AH:   Yeah, I mean, we have a pretty clear mapped out path to purchase strategy.  At the top of the funnel, at the emotional end of stuff, we’re very much about creating connection and getting people to think differently, building meaning for our products.  Then on the path to purchase, it’s about converting consideration into intent, because life’s getting busy, people are less planned, they’re shopping more frequently.  The old days of doing your Sunday shopping, having the week planned out is really changing.

We have saliency in bags.  When you think of a meat, people go, “Beef.” We’ve got that, but the problem is, when you go, “What’s for dinner?” They go, “Chicken.” This is the real problem.  What we’re trying to get to is, we’re trying to help them understand that there’s actually solutions that meet their…  We do have variety, but that’s good.  We do have cuts you can cut quickly, so that’s good.  We are suitable for a range of meals, so that’s good.  It’s much more ground work and leg work to try and change that, whereas the lamb’s just kind of, the spinnaker’s  up and going, “You beauty, here we come.”

JVD: A bit of fun.

AH:   The biggest problem we’ve got for lamb is that our population is aging.  All those who’ve grown up in Australia eating lamb are heading towards retirement age, physiology means you start eating less, they’ve got less teeth, wanting to chew is not…  Some of them still have a few teeth.

JVD: Or they’re not catering for several people because they’ve all moved out of home now, if they can afford to…

AH:   They’re spending less but eating smaller portions.  This whole shift towards inclusion and multiculturalism is very much about connecting with a newer, younger, more diverse Australia than just my parents from the North Shore.

JVD: Yeah, and lamb’s the perfect thing to do it because everybody can eat lamb.

AH:   That’s true.

JVD: Unless you’re vegetarian.

AH:   It is a cross-cultural protein.  Most cultures have some kind of connection or story to the protein.  It’s not really excluded from many religious purposes, and it’s pretty versatile.  It’s got a quite distinct flavour, but it does travel well.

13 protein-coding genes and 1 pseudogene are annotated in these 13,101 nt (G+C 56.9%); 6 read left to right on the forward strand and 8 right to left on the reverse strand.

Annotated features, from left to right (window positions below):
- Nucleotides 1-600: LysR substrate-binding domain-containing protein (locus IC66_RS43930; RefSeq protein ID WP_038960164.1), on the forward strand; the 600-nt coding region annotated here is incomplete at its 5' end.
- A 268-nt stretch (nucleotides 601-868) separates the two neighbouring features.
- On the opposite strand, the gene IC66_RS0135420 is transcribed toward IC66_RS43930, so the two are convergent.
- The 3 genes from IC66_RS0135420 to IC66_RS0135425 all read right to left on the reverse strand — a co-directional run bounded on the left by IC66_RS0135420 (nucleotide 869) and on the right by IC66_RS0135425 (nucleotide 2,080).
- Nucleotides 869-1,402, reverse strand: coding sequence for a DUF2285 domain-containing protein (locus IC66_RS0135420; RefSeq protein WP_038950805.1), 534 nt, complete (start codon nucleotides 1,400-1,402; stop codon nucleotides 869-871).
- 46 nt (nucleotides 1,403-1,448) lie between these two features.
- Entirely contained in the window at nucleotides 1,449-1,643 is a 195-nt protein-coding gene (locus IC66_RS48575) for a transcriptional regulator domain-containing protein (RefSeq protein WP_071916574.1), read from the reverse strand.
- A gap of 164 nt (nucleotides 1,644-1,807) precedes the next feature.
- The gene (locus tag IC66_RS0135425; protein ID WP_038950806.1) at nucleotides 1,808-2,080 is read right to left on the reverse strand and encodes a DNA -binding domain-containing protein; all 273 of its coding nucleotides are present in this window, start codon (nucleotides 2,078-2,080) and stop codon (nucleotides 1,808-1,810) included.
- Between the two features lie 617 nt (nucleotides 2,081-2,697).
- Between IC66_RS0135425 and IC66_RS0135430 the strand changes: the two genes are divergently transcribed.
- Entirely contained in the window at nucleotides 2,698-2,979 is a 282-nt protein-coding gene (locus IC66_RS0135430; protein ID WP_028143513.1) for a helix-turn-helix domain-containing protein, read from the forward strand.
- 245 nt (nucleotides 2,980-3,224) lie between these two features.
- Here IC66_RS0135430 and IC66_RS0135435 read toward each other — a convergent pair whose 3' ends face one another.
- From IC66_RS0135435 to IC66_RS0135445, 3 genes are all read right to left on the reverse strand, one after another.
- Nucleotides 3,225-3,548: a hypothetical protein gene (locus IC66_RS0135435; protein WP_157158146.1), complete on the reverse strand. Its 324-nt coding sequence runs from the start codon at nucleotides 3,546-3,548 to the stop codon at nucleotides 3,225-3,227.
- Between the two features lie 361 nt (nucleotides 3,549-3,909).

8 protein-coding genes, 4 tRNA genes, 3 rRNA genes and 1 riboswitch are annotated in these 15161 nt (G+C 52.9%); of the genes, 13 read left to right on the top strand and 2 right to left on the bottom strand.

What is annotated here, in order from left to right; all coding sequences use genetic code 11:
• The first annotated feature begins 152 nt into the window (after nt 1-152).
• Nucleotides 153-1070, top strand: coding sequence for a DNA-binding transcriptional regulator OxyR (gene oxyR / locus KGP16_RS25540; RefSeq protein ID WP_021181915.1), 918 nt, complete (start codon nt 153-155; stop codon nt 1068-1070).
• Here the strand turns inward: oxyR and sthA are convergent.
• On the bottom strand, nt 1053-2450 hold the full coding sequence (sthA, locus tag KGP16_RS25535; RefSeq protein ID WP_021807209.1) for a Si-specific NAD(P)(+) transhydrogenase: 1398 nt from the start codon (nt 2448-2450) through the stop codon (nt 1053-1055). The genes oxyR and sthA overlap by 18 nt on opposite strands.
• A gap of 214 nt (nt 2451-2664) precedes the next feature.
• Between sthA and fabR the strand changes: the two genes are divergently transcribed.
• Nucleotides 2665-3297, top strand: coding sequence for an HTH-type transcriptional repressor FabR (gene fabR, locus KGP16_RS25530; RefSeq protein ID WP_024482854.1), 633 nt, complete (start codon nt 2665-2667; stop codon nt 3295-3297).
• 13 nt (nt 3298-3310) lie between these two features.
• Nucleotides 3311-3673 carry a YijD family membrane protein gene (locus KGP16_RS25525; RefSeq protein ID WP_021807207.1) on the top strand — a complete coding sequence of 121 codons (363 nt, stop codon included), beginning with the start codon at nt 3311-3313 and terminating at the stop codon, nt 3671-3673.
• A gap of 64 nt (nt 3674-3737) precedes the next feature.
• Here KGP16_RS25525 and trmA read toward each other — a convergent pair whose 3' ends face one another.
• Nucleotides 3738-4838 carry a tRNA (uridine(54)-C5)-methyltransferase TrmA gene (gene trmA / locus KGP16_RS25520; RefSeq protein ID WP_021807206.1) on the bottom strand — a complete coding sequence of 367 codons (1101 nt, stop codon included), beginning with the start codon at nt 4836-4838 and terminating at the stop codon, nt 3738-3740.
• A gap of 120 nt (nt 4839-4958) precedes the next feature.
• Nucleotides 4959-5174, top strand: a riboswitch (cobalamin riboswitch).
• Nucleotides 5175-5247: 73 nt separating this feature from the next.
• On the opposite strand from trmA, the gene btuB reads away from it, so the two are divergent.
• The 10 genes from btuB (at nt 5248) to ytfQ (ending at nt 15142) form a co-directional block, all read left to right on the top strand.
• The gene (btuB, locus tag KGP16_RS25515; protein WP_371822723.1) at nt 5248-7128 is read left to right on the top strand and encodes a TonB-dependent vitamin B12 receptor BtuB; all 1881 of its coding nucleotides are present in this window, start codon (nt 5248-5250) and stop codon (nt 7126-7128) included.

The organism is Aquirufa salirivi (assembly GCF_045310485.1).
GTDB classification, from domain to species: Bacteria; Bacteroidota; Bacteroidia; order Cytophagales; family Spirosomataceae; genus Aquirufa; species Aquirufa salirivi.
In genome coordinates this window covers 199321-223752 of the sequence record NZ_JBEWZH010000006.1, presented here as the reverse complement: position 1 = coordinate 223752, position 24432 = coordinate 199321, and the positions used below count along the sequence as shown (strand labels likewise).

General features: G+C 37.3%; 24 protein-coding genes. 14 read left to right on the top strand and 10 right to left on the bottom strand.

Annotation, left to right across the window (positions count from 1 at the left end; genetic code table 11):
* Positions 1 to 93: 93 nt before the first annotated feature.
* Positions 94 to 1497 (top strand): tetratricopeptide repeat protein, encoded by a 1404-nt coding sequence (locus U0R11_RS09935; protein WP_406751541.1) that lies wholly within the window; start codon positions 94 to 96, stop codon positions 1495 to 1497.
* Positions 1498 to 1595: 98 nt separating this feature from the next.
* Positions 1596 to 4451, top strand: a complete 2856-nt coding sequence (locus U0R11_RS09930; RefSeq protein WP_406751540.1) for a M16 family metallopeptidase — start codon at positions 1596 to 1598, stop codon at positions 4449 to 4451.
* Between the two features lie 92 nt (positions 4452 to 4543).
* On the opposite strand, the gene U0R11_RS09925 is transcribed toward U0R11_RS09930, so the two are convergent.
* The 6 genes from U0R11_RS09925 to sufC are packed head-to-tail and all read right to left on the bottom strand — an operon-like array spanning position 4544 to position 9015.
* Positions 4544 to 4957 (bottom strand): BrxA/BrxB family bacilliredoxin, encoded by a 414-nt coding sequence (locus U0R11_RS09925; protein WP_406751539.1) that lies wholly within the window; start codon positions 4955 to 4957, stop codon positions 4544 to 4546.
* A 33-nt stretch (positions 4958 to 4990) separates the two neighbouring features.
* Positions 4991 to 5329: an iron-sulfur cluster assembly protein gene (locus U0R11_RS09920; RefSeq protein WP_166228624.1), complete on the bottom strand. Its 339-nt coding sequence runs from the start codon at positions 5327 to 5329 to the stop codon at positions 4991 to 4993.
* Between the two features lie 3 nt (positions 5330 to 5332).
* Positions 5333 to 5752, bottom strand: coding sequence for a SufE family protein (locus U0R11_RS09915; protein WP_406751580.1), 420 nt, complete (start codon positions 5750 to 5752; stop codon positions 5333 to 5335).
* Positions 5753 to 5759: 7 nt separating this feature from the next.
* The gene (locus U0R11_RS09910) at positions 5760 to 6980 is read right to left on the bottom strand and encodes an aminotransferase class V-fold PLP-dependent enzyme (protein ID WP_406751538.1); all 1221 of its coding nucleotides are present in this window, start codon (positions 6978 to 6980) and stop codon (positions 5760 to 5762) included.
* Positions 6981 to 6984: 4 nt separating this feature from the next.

JVD: One of the things that I find fascinating about your ads is actually you’re challenging people.  Is that a mindset that you want to get people into to shift their other decision processes?   

AH:   Yeah, most definitely, and I think that’s really this point about what happens on the fringes, because you’ve got autopilot which is everything that kind of happens through the meal, and let’s just say it’s 90% of what you do in your day.  You’re bombarded with messages, you’re just trying to get from A to B, you just want to get to the finish line.  The only way you can disrupt that or you can stop people from just doing the same stuff, is to make them feel a bit uncomfortable or do something that’s out of the ordinary.  That can be in the form of controversy or saying something that people don’t normally say, or showing them something that they don’t normally see.

One of my favourite sayings, and I have to say it a lot because I seem to offend a lot of people, but it’s generally that, “Offence is taken, it’s never given.” So it’s therefore determined by the values of your family, what your upbringing’s been, the culture that you’ve been exposed to over time.  More and more, I’m experiencing there’s people out there that they’re not offended because of their values.  They’re offended because of what they think is right and wrong on behalf of other people, or because they think that someone else can’t defend their own opinions, and that’s a real threat for marketers.

MJ:   Yeah, I think that’s a really interesting insight, we have to have this politically correct culture, which as we’ve seen overseas is such a minefield for brands.  You’re kind of saying, “We’re going to step into it and we know it’s going to be messy, and we’re going to deal with the consequences.”

MJ:   I think from a creative perspective, regardless of whether it’s digital or TVCs or whatever it is, the more that we can go towards that kind of thinking in terms of getting someone’s attention, because ultimately you want them to remember, talk about whatever it is you’ve done, right?

AH:   Want to change their behaviour.

MJ:   Yeah.

AH:   Yeah, and it’s often about trying to find the next conversation, not the current one.  I’ve just kept watching this mannequin challenge going on at the moment, and I think, “Well, that was cool a couple of weeks ago,” and now you start seeing creative agencies doing it, and I think do you guys…

JVD: Too late.

AH:   “This is really damaging for your brand.  You guys are creative who are trying to be pioneering, you’re trying to show what’s next and what’s cool, what’s never been done before, and you dickheads are doing the mannequin challenge?” I’m like, “You guys, someone in there needs to probably lose their job.”